Business & Industry
3 Min read
Element paid $78 million for the WPT to Allied Esports Entertainment, the esports company that owns the Luxor’s HyperX Esports Arena in Las Vegas. That arena plays host to the WPT’s televised final tables.
Element will pay $68,250,000 upfront. The remaining $10 million balance will be paid via WPT tournament entry fees, with 5% of each buy-in being shipped to Allied. The WPT parent is currently seeking to sell off its esports business as well, and will then rebrand under a new business name. The company will focus on online entertainment, including internet gambling.
WPT Final Tables in Jeopardy?
There’s one other issue that the World Poker Tour’s new owners must soon address: with Allied out of the way, the site of the three remaining 2020 WPT final tables may be in question.
Three final tables scheduled for late March and early April 2020 at Luxor were postponed due to COVID-19 restrictions. CardsChat News recently reached out to WPT Media Director Matthew Clark to find out if the tour has been able to reschedule those dates.
“There are no additional updates to provide at this time regarding the final tables. We hope to be able to film them soon, when it is safe to do so,” Clark said.
If the Luxor’s esports arena isn’t available now that Allied no longer owns the WPT, there may be other options in Las Vegas. The WPT and Poker Central have partnered to air WPT final tables in the past, so perhaps the PokerGo Studio will be available for these final tables.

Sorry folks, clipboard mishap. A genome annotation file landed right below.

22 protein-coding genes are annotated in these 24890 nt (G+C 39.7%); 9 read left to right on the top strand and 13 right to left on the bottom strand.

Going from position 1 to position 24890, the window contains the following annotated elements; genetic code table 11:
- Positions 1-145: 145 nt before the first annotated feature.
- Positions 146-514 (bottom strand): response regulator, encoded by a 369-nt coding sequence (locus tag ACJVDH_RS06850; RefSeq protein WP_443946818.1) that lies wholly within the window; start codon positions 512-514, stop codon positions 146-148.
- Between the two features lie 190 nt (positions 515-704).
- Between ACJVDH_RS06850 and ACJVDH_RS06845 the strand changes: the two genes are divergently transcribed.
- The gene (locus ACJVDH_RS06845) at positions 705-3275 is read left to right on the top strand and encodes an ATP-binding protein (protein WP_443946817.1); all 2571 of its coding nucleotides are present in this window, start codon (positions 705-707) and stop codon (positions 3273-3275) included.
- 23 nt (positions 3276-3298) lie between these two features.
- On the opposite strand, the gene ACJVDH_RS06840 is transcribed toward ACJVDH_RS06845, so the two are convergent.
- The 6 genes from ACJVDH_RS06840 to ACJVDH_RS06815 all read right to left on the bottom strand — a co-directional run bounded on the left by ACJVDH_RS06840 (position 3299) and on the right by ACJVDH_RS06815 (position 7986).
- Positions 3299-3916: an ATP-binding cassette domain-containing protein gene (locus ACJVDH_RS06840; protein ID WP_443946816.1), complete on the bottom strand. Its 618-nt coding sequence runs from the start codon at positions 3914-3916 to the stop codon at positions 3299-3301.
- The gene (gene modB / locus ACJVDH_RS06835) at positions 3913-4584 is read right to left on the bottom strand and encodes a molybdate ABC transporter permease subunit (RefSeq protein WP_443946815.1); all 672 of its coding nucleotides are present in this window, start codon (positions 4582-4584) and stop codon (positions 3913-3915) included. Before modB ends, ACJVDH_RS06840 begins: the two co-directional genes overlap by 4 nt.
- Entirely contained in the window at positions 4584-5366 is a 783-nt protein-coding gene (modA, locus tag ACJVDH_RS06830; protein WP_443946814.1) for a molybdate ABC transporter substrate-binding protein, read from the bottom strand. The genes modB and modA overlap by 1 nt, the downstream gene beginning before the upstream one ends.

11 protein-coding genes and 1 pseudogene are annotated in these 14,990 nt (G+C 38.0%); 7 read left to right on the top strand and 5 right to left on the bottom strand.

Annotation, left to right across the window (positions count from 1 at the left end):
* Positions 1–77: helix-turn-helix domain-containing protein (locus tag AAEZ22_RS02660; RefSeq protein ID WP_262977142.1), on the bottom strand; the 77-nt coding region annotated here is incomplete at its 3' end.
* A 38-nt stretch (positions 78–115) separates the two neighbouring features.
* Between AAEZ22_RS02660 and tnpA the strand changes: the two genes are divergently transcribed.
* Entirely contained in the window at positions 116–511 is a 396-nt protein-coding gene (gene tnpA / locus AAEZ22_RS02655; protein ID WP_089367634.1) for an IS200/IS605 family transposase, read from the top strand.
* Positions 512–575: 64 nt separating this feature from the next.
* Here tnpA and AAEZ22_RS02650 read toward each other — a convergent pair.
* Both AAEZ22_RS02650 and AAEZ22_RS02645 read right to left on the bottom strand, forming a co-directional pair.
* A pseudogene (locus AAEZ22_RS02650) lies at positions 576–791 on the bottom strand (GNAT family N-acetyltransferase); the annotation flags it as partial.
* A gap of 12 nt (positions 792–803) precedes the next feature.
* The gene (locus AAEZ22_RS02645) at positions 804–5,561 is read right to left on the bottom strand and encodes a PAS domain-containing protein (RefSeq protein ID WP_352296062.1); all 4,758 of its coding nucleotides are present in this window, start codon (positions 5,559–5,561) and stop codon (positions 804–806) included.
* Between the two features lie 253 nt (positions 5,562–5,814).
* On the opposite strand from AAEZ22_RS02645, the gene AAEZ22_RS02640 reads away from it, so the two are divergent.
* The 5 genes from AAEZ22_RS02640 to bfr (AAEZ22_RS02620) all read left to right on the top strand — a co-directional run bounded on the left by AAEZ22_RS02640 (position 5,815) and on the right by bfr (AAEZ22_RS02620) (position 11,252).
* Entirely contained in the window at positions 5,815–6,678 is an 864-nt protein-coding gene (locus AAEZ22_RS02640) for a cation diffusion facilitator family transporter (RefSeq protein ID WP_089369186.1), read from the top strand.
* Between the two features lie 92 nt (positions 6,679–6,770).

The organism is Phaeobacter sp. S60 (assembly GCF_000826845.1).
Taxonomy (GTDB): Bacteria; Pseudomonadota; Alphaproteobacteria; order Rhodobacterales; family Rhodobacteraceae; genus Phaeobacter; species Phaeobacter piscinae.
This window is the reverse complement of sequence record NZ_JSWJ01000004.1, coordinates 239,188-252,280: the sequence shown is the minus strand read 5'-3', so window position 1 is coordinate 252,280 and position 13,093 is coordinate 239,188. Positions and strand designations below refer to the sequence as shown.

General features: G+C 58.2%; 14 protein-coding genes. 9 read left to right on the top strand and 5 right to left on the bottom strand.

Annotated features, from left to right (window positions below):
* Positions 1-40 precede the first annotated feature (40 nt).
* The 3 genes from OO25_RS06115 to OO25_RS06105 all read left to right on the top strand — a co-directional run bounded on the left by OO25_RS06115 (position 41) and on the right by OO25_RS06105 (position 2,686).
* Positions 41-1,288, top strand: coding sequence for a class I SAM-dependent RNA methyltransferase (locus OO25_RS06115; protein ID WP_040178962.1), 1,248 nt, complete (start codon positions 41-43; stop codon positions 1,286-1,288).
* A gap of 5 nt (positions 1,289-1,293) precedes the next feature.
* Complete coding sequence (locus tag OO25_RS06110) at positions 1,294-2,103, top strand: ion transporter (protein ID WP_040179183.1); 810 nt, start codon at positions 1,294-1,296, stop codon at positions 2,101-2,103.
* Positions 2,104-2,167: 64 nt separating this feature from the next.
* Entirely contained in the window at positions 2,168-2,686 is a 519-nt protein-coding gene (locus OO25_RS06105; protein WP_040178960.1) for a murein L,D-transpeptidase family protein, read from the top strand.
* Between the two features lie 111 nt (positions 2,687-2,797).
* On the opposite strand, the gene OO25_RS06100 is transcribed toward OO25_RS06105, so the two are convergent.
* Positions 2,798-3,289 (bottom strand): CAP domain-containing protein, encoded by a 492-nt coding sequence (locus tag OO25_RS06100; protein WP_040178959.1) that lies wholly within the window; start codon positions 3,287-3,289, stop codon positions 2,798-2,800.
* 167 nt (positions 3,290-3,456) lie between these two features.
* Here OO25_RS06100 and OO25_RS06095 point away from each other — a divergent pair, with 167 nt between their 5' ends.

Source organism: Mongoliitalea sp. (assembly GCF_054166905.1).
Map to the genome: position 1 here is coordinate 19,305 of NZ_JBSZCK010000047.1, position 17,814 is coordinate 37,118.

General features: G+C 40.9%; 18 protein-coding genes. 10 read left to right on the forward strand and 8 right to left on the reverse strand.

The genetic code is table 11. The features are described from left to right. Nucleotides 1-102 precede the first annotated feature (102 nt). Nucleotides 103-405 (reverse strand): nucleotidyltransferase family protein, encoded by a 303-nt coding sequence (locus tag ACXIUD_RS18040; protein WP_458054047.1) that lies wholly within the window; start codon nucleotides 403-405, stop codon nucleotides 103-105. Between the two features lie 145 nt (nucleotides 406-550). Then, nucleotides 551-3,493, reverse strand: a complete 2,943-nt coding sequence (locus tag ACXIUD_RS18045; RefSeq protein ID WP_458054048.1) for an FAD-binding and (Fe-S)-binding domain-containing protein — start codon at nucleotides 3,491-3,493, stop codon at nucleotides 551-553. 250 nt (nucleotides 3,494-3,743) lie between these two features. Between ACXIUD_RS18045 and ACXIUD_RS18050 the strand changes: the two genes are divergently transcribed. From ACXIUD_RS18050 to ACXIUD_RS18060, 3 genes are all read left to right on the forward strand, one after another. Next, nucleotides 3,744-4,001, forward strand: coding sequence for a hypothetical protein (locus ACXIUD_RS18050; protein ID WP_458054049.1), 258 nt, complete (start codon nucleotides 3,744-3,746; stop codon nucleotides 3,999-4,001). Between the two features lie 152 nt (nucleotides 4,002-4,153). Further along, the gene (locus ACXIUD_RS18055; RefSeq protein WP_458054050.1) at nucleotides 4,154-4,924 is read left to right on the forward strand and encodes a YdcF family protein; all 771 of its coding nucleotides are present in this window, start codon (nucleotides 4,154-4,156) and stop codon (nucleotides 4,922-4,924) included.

COVID-19 Live Poker Fallout
Frank Ng, CEO of Allied Sports Entertainment, explained why his company sold off the popular poker brand in a press release.
“Due to COVID-19’s impact on the Company’s overall revenue generation and profitability timeline, we believe the forthcoming sale of the WPT business will garner significant capital and an avenue to determine new opportunities that will deliver accelerated returns for our stakeholders,” Ng said.
The World Poker Tour, founded by former CEO Steve Lipscomb, first launched in 2002. Since then, the televised poker tour has become the biggest non-WSOP brand in live poker. PartyGaming acquired the business in 2009 for $12.3 million. Ourgame International Holdings Ltd then purchased the WPT for $35 million in 2015 before selling it off to Black Ridge Acquisition Corp, which merged into Allied ESports Entertainment, in 2019.